If a plugin comes to rely on an incidental, undocumented behavior, it's unfortunate if that behavior changes over time. But for each one of those cases, there are many more where a plugin does target the documented signature, and may similarly break if we were to change the behavior of the function. Given the choice, we should seek to uphold support for the documented behavior.

There's also a question of just how far feature support should extend. Without delving into specifics, I can already imagine at least one potential security concern that could result from the proposed enhancement to KSES functions. This leads me to resurface a point I had raised in a recent Slack conversation (link requires registration), wherein we should be especially cautious with added feature support for these functions, given their sensitive nature and the expanded complexity of supporting additional combinations of arguments.

If we treat this as a feature enhancement, it should be evaluated on its own merits, and implemented in mind of the potential impact on existing usage as documented. On that basis, I'm personally not convinced it should be supported.

#22 follow-up: @xkon
3 months ago

Sorry for bumping in as I didn't know about this ticket and it took me way longer to find out why Customizer was producing massive amounts of errors for me today as an array was trying to pass from some custom options.

It seems that due to the mentioned hook add_filter( 'pre_kses', 'wp_pre_kses_block_attributes', 10, 3 ); the parse_blocks() is running everywhere throughout the admin. Is this expected behavior?

As an example:

1] I've added an error_log( $content ); at wp-includes\blocks.php:511.
2] Went into my Appearance -> Themes

debug.log shows:

[23-Dec-2019 20:36:57 UTC] Twenty Twenty
[23-Dec-2019 20:36:57 UTC] the WordPress team
[23-Dec-2019 20:36:57 UTC] Our default theme for 2020 is designed to take full advantage of the flexibility of the block editor. Organizations and businesses have the ability to create dynamic landing pages with endless layouts using the group and column blocks. The centered content column and fine-tuned typography also makes it perfect for traditional blogs. Complete editor styles give you a good idea of what your content will look like, even before you publish. You can give your site a personal touch by changing the background colors and the accent color in the Customizer. The colors of all elements on your site are automatically calculated based on the colors you pick, ensuring a high, accessible color contrast for your visitors.

Same thing happens on Plugins page for each existing plugin so on so forth.

---

Also note that if the filter is simply commented out, there are no errors produced at all from any of the Arrays that options in the Customizer might be returning.

Again sorry if this might be throwing the conversation off, but it hasn't been making any sense to me for hours now the part of why having an output everywhere from the admin area when there are no blocks involved at all (at least as far as I know ).

#23 in reply to: ↑ 22 @aduth
3 months ago

Replying to xkon:

It seems that due to the mentioned hook add_filter( 'pre_kses', 'wp_pre_kses_block_attributes', 10, 3 ); the parse_blocks() is running everywhere throughout the admin. Is this expected behavior?

Yes. These screens use one or more of the wp_kses family of functions. The default KSES behavior will now filter a markup string for block content.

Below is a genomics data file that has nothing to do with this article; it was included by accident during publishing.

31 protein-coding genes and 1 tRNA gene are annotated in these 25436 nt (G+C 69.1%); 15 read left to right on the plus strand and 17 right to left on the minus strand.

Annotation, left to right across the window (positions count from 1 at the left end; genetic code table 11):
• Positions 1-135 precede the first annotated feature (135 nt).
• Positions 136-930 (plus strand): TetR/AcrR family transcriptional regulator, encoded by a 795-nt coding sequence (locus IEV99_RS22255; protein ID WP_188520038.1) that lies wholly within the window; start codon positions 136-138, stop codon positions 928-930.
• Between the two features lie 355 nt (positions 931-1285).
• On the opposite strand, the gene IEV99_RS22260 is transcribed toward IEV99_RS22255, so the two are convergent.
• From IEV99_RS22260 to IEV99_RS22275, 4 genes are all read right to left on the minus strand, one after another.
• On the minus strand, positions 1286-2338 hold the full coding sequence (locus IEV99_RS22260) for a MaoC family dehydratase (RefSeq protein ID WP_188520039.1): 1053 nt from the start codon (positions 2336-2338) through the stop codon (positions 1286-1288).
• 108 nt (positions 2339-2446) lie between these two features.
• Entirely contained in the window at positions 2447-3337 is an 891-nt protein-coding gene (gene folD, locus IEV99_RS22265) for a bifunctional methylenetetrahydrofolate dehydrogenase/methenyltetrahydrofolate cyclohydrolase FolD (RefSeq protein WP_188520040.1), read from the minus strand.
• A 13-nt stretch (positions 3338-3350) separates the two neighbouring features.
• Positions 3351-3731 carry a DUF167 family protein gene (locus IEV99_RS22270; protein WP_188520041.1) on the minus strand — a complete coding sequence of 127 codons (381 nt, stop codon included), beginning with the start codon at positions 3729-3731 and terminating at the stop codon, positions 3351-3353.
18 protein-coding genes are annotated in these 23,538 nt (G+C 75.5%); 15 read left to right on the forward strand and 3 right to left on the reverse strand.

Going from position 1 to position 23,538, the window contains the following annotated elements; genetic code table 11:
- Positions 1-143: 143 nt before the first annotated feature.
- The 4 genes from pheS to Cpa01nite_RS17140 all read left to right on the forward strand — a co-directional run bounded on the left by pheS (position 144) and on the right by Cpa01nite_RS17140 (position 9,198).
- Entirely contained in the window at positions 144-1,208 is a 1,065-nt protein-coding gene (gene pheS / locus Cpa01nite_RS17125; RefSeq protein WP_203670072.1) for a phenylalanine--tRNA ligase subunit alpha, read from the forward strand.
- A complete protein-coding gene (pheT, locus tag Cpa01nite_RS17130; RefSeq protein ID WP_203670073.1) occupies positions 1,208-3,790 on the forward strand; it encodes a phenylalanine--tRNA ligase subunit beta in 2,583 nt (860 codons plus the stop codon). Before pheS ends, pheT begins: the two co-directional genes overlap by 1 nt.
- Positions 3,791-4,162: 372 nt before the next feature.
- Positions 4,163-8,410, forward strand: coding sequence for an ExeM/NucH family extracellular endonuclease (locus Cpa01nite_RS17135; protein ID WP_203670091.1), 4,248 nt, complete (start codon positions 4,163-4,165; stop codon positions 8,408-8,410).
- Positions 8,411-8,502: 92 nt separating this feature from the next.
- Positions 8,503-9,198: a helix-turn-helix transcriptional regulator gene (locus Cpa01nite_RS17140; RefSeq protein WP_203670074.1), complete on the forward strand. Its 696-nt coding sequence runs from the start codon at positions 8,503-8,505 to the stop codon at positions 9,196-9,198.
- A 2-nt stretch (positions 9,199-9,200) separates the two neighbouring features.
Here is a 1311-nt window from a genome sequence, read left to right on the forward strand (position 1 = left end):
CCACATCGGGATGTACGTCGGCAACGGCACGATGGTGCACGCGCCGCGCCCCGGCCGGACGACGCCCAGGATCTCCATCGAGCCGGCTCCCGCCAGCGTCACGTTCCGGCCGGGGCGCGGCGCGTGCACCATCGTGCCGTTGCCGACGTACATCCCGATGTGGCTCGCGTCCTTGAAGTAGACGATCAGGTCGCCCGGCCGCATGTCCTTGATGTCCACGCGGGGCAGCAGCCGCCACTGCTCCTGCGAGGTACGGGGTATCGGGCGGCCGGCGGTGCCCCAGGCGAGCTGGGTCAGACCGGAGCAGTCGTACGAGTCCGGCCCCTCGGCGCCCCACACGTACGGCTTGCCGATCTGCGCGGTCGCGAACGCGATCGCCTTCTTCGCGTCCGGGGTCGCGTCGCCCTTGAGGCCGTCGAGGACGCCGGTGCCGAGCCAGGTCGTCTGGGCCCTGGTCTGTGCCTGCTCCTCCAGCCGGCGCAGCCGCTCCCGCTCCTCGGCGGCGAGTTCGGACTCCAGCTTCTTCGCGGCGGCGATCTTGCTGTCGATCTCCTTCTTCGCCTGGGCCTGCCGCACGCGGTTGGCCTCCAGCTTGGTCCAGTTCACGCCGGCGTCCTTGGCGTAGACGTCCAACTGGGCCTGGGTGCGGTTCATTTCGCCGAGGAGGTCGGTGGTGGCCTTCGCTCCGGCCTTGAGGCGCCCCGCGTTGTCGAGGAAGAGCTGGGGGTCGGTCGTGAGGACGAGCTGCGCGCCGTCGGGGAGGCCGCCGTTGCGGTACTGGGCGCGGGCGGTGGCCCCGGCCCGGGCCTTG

See also: comment:18

#24 in reply to: ↑ 2 @jnylen0
3 months ago

Replying to aduth:

What about plugins which respect the documented string type, and would likewise break if a feature enhancement to support arrays was adopted?

(examples)

Arguably, it was never the case that wp_kses would have worked as expected with an array value filtered by any of the plugins above.

The reason I keep harping on about the documentation is that it serves as a contract against which backwards-compatibility should be measured.

This is a fair point, and the examples you listed (which look like they will mostly either do nothing or cause a warning and perhaps some minor breakage) are a good argument against changing the long-documented behavior. However I don't think accidentally breaking an undocumented behavior that is being actively used is necessarily the right idea, either.

If a plugin comes to rely on an incidental, undocumented behavior, it's unfortunate if that behavior changes over time. [...] Given the choice, we should seek to uphold support for the documented behavior.

Making functions conform more closely to their documented behavior is good, but that doesn't mean incidental, undocumented behavior that people are relying on has to stop working.

Another path to take (already suggested above) would be to restore the array behavior but add a deprecation notice when an array is passed to any of the relevant functions. I'm thinking now that this is probably the best solution.

we should be especially cautious with added feature support for these functions, given their sensitive nature and the expanded complexity of supporting additional combinations of arguments.

Also a fair point, but you'd be trading a hypothetical concern against something that is known to be a problem today:

Replying to iCaleb:

We're seeing quite a few errors stem from this unfortunately on a number of sites, with some PHP errors coming from popular plugins.

From Caleb's same comment, "deprecation notices followed by strict type checking later on" seems like a sensible way to handle this, addressing broken sites in the short term and predictability/complexity in the longer term.

#25 @audrasjb
2 months ago

  • Milestone changed from 5.3.3 to 5.4

Moving all unfixed tickets from 5.3.3 to milestone 5.4, as there is no plan for a 5.3.3 maintenance release for now.

This ticket was mentioned in Slack in #core by david.baumwald. View the logs.


5 weeks ago

#27 @davidbaumwald
5 weeks ago

  • Milestone changed from 5.4 to Future Release

This ticket still needs a decision, and with 5.4 Beta 3 landing tomorrow, this is being moved to Future Release. If any maintainer or committer feels this can be resolved in time or wishes to assume ownership during a specific cycle, feel free to update the milestone accordingly.